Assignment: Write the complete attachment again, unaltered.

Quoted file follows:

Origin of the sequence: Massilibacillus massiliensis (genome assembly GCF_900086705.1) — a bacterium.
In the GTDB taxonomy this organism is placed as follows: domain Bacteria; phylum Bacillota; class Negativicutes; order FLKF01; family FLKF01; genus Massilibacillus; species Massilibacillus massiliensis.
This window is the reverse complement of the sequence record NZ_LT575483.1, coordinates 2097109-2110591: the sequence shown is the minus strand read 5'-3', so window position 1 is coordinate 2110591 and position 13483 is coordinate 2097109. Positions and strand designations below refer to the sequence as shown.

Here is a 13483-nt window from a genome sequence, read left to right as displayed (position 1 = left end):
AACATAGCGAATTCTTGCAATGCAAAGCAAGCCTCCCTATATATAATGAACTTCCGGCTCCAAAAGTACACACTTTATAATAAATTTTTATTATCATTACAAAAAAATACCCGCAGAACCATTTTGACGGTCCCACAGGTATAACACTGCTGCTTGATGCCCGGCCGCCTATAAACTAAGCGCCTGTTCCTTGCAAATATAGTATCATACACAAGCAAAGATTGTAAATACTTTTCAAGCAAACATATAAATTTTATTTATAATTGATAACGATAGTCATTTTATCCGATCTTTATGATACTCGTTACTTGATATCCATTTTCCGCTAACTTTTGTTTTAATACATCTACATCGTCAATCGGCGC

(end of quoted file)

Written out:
Origin of the sequence: Massilibacillus massiliensis (genome assembly GCF_900086705.1) — a bacterium.
In the GTDB taxonomy this organism is placed as follows: domain Bacteria; phylum Bacillota; class Negativicutes; order FLKF01; family FLKF01; genus Massilibacillus; species Massilibacillus massiliensis.
This window is the reverse complement of the sequence record NZ_LT575483.1, coordinates 2097109-2110591: the sequence shown is the minus strand read 5'-3', so window position 1 is coordinate 2110591 and position 13483 is coordinate 2097109. Positions and strand designations below refer to the sequence as shown.

Here is a 13483-nt window from a genome sequence, read left to right as displayed (position 1 = left end):
AACATAGCGAATTCTTGCAATGCAAAGCAAGCCTCCCTATATATAATGAACTTCCGGCTCCAAAAGTACACACTTTATAATAAATTTTTATTATCATTACAAAAAAATACCCGCAGAACCATTTTGACGGTCCCACAGGTATAACACTGCTGCTTGATGCCCGGCCGCCTATAAACTAAGCGCCTGTTCCTTGCAAATATAGTATCATACACAAGCAAAGATTGTAAATACTTTTCAAGCAAACATATAAATTTTATTTATAATTGATAACGATAGTCATTTTATCCGATCTTTATGATACTCGTTACTTGATATCCATTTTCCGCTAACTTTTGTTTTAATACATCTACATCGTCAATCGGCGC